- Harvest time – A thriving daphnia population will allow you to harvest around 25% of the total members daily or once every 2-3 days. It depends on the population’s size and overall health.
How do You Know if a Daphnia Culture is Dead?
The most tell-telling sign is the presence of dead daphnia accumulating in large numbers on the substrate. A thriving, healthy culture should contain daphnia of various sizes floating in the water. Daphnia never rest on the bottom of the tank, so noticing them immobile on the substrate in large numbers is a clear sign that the culture has crashed.
There may be many reasons, but water parameter inconsistency is the most common one. Dangerous fluctuations in temperature, pH, and overall water quality can cause the daphnia to die, crashing the culture along with it.
This is why you should always have several daphnia cultures in place in case one culture fails.
How to Harvest Daphnia?
Daphnia spend most of their time near the water surface, making them very easy to collect. You can use a fine strainer net to gather as many daphnia as you can and place them in a separate bowl for later use.
Or you can pour them directly into the fish tank if you harvest them near the feeding time. Don’t worry about getting too many of them. You should typically collect at least 25% of your daphnia once per day, because these little creatures multiply fast. They will restore their thinned ranks immediately after harvesting them.
How to Maintain a Daphnia Culture?
The maintenance process is quite straightforward. Just follow these tips:
- Weekly water changes – You should change up to 20% of the total water volume every week to prevent the daphnias’ water from getting cloudy and dirty. Keep in mind to use dechlorinated water in the process.
- Do not clean the substrate – The substrate will contain a lot of organic matter. Much of this consists of dead daphnia and food residues, but it will also contain daphnia eggs. You don’t want to remove those from the environment since you will be sabotaging your daphnias’ reproductive efforts.
- Keep water parameters stable – The water temperature should remain stable around 70 F, give or take, with a pH between 7.0 and 8.0. These are ideal breeding conditions for daphnia and allow the culture to expand fast.
- Be careful about the meal size – Daphnia are fast eaters, but they cannot consume a lot of food. Only serve them several pinches of yeast per day to prevent excessive food residues and water pollution.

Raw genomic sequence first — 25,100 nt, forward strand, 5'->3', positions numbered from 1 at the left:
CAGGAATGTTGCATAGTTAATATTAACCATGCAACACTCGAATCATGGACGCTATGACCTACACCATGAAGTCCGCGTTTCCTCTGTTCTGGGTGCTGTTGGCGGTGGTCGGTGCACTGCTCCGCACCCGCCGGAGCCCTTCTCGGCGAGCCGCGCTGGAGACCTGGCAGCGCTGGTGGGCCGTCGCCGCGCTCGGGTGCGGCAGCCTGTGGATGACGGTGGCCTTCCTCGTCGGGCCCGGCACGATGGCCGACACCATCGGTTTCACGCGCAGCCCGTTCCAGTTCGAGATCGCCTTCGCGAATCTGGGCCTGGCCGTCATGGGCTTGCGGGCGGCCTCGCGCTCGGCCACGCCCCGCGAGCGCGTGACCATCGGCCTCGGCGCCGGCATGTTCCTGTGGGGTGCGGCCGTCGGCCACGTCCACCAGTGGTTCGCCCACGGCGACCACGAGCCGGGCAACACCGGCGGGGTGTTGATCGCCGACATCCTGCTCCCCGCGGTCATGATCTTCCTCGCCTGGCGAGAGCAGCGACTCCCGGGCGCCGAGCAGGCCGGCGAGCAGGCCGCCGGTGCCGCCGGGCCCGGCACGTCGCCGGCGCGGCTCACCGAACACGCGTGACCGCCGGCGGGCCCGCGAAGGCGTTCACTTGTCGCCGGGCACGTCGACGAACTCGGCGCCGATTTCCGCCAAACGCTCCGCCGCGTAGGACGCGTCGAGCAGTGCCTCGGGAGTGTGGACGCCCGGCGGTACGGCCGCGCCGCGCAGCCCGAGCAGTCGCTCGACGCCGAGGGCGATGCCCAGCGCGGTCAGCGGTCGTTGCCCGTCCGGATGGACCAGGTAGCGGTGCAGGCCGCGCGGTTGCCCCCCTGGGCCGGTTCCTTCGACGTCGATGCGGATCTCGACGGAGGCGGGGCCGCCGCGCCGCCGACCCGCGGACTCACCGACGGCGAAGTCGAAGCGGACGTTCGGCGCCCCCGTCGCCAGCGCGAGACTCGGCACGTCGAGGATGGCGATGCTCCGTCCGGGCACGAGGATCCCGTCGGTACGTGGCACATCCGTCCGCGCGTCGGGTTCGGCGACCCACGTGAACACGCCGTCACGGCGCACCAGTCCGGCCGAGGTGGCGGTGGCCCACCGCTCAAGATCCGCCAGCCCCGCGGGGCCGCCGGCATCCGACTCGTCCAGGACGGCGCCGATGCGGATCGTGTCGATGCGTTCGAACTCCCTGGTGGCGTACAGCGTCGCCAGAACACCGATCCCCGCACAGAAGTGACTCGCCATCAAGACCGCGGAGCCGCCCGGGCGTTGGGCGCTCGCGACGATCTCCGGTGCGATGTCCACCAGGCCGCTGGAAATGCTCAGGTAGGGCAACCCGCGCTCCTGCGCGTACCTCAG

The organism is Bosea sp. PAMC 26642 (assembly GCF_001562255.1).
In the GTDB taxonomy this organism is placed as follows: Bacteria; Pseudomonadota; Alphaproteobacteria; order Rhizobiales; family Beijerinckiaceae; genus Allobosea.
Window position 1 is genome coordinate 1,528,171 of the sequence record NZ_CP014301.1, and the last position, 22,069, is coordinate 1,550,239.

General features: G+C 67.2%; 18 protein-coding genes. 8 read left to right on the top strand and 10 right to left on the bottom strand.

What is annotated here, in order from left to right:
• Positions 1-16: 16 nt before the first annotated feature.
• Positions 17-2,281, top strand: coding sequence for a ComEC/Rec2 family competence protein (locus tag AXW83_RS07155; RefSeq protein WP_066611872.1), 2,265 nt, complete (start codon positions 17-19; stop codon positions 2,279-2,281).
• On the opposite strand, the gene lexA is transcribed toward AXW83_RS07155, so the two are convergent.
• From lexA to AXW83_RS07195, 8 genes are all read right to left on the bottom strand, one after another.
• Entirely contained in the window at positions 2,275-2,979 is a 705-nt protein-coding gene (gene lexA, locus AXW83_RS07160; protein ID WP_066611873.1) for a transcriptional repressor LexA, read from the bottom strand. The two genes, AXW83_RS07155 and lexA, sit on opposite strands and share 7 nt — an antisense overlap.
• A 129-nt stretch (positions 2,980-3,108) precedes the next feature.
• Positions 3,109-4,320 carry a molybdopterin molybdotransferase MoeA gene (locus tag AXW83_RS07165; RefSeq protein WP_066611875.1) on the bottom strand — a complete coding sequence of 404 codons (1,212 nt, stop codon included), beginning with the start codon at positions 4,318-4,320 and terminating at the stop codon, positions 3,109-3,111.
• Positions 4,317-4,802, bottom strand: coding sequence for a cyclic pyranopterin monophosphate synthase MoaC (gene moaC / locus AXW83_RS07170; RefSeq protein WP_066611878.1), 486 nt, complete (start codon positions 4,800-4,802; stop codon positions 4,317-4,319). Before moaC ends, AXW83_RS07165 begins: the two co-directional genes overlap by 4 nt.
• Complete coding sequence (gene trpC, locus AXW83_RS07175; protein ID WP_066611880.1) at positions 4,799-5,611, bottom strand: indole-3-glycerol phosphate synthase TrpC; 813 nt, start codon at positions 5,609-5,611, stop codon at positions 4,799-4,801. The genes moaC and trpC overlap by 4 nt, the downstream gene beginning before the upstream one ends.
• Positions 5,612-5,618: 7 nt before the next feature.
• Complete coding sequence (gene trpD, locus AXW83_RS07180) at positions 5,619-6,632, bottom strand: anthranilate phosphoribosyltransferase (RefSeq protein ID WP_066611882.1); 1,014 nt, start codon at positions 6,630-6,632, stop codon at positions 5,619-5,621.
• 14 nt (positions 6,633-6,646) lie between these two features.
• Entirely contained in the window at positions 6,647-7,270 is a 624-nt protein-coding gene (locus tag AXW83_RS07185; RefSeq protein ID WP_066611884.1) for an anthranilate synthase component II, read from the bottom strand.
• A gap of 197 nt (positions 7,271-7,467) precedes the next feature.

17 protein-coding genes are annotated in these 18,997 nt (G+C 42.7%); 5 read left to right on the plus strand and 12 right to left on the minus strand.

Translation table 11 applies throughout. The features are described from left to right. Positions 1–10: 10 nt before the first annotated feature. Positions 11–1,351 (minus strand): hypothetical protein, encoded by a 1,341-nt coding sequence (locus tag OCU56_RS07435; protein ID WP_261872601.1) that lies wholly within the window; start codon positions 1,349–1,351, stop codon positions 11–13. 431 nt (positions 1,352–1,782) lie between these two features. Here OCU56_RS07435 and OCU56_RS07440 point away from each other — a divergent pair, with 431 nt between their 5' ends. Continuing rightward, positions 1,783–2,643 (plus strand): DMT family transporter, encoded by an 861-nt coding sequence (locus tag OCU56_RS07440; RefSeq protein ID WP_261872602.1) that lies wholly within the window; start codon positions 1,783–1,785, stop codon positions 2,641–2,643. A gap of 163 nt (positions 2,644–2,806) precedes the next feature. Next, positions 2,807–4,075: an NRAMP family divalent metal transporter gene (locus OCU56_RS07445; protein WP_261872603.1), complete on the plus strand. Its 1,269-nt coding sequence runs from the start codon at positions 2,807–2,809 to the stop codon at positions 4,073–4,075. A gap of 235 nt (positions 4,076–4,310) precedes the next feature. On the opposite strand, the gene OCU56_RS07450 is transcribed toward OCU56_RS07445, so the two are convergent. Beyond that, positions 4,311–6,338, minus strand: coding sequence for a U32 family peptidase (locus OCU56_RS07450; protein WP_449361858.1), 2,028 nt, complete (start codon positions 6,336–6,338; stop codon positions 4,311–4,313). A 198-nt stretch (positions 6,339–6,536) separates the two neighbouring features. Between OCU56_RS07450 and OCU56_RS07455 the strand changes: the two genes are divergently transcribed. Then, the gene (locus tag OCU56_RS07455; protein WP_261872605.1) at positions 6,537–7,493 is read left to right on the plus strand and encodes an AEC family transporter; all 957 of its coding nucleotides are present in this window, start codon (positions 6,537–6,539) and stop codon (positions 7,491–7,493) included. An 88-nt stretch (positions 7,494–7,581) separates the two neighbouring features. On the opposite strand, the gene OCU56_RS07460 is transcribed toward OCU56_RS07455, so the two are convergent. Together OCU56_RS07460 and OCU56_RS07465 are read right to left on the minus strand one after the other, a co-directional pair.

After all is said and done, your daphnia culture will eventually fail, despite all your valiant efforts. If that happens, you simply reset the culture and rely on your spare cultures to take over in the meantime. So, yea, have at least one spare culture available.
Can You Start a Daphnia Culture Without a Starter?
Despite what you may read online, I would say that starting a daphnia culture without a starter is close to impossible. It’s not quite impossible because I guess you can achieve it, but it takes a long time, and it’s mostly a game of chance. Some people recommend keeping a bowl of water outside with some grass inside and waiting it out. Daphnia should appear after some time.
But what does ‘some time’ actually mean? Nobody knows for sure. Some claim it can take days, other weeks, while others state that it takes months. In many cases, no daphnia will appear at all. So, it most likely depends on where you live.
Then you have the problem of unwanted contamination. The idea is to keep the container outside, where many other insects can contaminate the water. So, even if you do get daphnia, you will also get a lot of unwanted hitchhikers on the side.
I recommend getting a starter, especially since these are easy to find and cheap.
Daphnia are great for your fish since they are rich in protein, carbs, and fats and have healthy amounts of vitamin A and D. These provide the fish with valuable nutrients, especially during their early developmental phases.
As you can see, daphnia cultures are quite easy to set up and maintain, and they require minimal investments along the way. There’s no reason not to have at least several of them in place.